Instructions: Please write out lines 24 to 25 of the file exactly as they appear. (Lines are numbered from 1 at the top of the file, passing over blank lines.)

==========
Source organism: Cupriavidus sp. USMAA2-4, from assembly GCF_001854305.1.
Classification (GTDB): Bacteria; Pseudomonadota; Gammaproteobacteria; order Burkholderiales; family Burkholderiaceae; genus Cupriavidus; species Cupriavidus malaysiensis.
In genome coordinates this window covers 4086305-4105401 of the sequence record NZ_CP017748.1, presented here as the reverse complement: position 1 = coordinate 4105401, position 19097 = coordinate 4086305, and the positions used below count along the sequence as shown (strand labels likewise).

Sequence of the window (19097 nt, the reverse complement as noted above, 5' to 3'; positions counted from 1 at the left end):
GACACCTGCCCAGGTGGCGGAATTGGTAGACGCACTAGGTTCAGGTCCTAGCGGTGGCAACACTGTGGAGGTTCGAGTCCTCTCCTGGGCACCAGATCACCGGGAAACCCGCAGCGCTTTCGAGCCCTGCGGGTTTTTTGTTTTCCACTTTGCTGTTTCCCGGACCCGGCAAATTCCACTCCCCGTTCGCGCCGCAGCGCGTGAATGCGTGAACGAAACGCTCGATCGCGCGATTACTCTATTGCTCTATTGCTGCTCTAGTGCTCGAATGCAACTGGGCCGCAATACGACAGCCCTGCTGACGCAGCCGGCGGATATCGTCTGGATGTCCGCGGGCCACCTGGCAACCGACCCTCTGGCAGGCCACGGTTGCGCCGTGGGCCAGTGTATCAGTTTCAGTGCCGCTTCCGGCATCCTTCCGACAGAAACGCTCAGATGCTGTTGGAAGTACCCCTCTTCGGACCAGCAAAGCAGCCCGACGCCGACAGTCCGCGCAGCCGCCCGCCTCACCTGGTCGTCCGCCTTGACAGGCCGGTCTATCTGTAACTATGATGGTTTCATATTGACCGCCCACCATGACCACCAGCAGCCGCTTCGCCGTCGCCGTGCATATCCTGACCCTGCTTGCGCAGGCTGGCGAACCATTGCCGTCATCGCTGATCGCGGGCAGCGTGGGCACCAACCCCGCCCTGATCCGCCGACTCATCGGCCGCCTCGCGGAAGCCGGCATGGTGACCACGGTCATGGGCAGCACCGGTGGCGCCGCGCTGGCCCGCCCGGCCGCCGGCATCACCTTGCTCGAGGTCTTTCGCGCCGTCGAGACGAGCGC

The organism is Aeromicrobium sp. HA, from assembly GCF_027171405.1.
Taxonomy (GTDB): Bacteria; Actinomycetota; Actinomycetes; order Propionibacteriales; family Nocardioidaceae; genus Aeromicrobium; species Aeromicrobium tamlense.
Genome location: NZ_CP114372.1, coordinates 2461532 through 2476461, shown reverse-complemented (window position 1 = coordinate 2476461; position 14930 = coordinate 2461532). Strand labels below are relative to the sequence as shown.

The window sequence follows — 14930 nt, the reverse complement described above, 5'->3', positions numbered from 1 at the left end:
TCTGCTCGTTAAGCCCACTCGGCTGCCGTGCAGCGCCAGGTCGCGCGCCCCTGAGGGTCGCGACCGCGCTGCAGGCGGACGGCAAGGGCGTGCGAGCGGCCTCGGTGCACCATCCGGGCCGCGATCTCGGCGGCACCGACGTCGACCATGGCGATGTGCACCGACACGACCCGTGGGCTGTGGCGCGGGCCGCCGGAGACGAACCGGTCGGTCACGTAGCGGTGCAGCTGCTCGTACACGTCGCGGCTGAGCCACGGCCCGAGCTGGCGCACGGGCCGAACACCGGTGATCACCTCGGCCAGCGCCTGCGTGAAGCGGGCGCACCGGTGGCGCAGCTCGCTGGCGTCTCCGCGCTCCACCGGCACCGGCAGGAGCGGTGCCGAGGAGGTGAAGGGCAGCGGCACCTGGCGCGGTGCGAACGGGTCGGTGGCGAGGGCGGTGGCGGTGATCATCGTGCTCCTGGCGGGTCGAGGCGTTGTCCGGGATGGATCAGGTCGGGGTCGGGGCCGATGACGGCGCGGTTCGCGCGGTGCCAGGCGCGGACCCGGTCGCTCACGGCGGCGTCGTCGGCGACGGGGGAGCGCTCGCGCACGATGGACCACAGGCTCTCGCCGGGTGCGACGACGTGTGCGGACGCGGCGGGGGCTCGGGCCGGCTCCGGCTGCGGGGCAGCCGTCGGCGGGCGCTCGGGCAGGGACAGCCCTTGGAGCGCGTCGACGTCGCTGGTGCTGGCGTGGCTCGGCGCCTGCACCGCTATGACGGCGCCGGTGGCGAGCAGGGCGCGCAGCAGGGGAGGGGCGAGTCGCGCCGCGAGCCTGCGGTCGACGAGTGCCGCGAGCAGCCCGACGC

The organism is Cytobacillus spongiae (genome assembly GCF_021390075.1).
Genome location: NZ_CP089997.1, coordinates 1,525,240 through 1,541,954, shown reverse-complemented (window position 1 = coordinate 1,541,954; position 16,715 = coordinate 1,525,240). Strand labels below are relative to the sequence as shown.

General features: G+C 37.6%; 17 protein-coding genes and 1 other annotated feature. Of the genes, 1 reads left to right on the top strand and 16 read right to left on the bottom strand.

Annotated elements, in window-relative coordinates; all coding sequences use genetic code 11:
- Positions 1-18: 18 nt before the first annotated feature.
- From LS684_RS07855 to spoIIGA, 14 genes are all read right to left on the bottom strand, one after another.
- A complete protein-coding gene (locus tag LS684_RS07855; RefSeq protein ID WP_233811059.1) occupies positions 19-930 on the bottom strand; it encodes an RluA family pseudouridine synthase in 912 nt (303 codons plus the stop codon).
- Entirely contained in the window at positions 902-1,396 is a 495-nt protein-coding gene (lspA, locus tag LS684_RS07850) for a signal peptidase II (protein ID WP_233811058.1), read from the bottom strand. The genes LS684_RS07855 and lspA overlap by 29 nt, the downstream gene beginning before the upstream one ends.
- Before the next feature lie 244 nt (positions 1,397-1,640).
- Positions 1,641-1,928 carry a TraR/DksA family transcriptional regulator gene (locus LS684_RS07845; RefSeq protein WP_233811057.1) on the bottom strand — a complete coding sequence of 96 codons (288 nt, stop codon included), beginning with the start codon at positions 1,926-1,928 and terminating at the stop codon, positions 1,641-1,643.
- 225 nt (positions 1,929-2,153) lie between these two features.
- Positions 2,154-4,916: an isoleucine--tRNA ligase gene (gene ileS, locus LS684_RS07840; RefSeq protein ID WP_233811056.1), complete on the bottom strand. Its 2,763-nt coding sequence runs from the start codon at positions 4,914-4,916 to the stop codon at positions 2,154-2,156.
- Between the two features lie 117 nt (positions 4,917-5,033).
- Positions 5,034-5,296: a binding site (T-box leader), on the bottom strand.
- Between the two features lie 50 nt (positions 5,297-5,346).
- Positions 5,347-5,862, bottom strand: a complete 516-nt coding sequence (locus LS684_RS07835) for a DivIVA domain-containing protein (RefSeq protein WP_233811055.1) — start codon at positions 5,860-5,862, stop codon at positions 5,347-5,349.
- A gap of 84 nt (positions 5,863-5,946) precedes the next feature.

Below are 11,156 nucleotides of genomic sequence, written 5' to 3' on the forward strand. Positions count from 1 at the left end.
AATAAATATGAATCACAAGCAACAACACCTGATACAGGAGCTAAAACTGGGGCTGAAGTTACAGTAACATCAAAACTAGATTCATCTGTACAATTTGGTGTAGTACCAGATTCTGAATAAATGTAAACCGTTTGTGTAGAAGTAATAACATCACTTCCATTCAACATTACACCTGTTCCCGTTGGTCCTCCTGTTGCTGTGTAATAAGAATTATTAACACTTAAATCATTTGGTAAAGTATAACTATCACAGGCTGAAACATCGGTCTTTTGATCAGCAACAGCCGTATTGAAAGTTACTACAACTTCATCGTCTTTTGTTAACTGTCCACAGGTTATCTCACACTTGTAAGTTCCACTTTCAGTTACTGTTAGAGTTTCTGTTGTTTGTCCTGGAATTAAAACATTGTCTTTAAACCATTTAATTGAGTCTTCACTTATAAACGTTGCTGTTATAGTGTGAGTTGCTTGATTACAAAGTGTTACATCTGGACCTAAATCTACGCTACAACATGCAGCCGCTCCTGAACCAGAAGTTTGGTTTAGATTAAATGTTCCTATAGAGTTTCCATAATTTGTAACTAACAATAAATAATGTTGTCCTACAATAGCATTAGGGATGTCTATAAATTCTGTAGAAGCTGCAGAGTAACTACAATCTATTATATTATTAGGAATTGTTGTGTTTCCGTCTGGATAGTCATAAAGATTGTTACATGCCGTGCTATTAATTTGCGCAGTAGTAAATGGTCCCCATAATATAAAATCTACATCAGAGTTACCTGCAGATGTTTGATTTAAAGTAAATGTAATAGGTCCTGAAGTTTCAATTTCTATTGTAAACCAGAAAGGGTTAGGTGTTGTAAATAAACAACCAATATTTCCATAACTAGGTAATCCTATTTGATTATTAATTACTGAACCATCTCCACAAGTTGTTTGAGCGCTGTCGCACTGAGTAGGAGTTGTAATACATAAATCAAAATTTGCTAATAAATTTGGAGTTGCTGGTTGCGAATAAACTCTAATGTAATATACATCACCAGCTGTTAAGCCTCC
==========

- Positions 5,034-5,296: a binding site (T-box leader), on the bottom strand.
- Between the two features lie 50 nt (positions 5,297-5,346).